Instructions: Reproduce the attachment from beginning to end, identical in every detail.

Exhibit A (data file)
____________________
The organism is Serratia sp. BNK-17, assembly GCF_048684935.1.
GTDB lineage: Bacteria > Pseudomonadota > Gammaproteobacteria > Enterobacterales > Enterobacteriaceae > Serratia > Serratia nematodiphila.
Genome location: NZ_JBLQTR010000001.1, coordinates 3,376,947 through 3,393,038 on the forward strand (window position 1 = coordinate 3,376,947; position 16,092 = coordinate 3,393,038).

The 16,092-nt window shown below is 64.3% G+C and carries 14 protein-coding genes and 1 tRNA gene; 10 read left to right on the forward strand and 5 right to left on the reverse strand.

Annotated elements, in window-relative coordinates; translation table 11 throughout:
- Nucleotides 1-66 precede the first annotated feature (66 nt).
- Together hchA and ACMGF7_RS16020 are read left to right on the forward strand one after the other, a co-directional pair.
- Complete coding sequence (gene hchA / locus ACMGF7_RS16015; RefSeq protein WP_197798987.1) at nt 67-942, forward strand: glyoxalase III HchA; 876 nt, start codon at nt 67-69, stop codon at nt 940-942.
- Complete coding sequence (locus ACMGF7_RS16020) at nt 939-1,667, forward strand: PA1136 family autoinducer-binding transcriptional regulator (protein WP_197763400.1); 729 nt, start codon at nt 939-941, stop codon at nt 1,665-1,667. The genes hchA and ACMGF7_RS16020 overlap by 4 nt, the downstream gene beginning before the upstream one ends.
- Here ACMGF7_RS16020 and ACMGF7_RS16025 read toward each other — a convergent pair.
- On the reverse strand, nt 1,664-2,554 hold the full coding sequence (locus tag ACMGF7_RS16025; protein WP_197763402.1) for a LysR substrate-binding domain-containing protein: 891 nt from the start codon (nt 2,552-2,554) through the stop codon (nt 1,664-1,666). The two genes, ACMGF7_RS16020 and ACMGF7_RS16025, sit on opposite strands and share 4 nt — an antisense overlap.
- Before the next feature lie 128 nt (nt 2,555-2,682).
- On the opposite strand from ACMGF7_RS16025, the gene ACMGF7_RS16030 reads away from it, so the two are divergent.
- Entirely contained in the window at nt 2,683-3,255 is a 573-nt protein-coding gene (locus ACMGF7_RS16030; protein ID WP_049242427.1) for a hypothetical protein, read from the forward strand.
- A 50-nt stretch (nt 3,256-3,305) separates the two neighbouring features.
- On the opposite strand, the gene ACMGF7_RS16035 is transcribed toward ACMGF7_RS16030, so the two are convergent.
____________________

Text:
The organism is Serratia sp. BNK-17, assembly GCF_048684935.1.
GTDB lineage: Bacteria > Pseudomonadota > Gammaproteobacteria > Enterobacterales > Enterobacteriaceae > Serratia > Serratia nematodiphila.
Genome location: NZ_JBLQTR010000001.1, coordinates 3,376,947 through 3,393,038 on the forward strand (window position 1 = coordinate 3,376,947; position 16,092 = coordinate 3,393,038).

The 16,092-nt window shown below is 64.3% G+C and carries 14 protein-coding genes and 1 tRNA gene; 10 read left to right on the forward strand and 5 right to left on the reverse strand.

Annotated elements, in window-relative coordinates; translation table 11 throughout:
- Nucleotides 1-66 precede the first annotated feature (66 nt).
- Together hchA and ACMGF7_RS16020 are read left to right on the forward strand one after the other, a co-directional pair.
- Complete coding sequence (gene hchA / locus ACMGF7_RS16015; RefSeq protein WP_197798987.1) at nt 67-942, forward strand: glyoxalase III HchA; 876 nt, start codon at nt 67-69, stop codon at nt 940-942.
- Complete coding sequence (locus ACMGF7_RS16020) at nt 939-1,667, forward strand: PA1136 family autoinducer-binding transcriptional regulator (protein WP_197763400.1); 729 nt, start codon at nt 939-941, stop codon at nt 1,665-1,667. The genes hchA and ACMGF7_RS16020 overlap by 4 nt, the downstream gene beginning before the upstream one ends.
- Here ACMGF7_RS16020 and ACMGF7_RS16025 read toward each other — a convergent pair.
- On the reverse strand, nt 1,664-2,554 hold the full coding sequence (locus tag ACMGF7_RS16025; protein WP_197763402.1) for a LysR substrate-binding domain-containing protein: 891 nt from the start codon (nt 2,552-2,554) through the stop codon (nt 1,664-1,666). The two genes, ACMGF7_RS16020 and ACMGF7_RS16025, sit on opposite strands and share 4 nt — an antisense overlap.
- Before the next feature lie 128 nt (nt 2,555-2,682).
- On the opposite strand from ACMGF7_RS16025, the gene ACMGF7_RS16030 reads away from it, so the two are divergent.
- Entirely contained in the window at nt 2,683-3,255 is a 573-nt protein-coding gene (locus ACMGF7_RS16030; protein ID WP_049242427.1) for a hypothetical protein, read from the forward strand.
- A 50-nt stretch (nt 3,256-3,305) separates the two neighbouring features.
- On the opposite strand, the gene ACMGF7_RS16035 is transcribed toward ACMGF7_RS16030, so the two are convergent.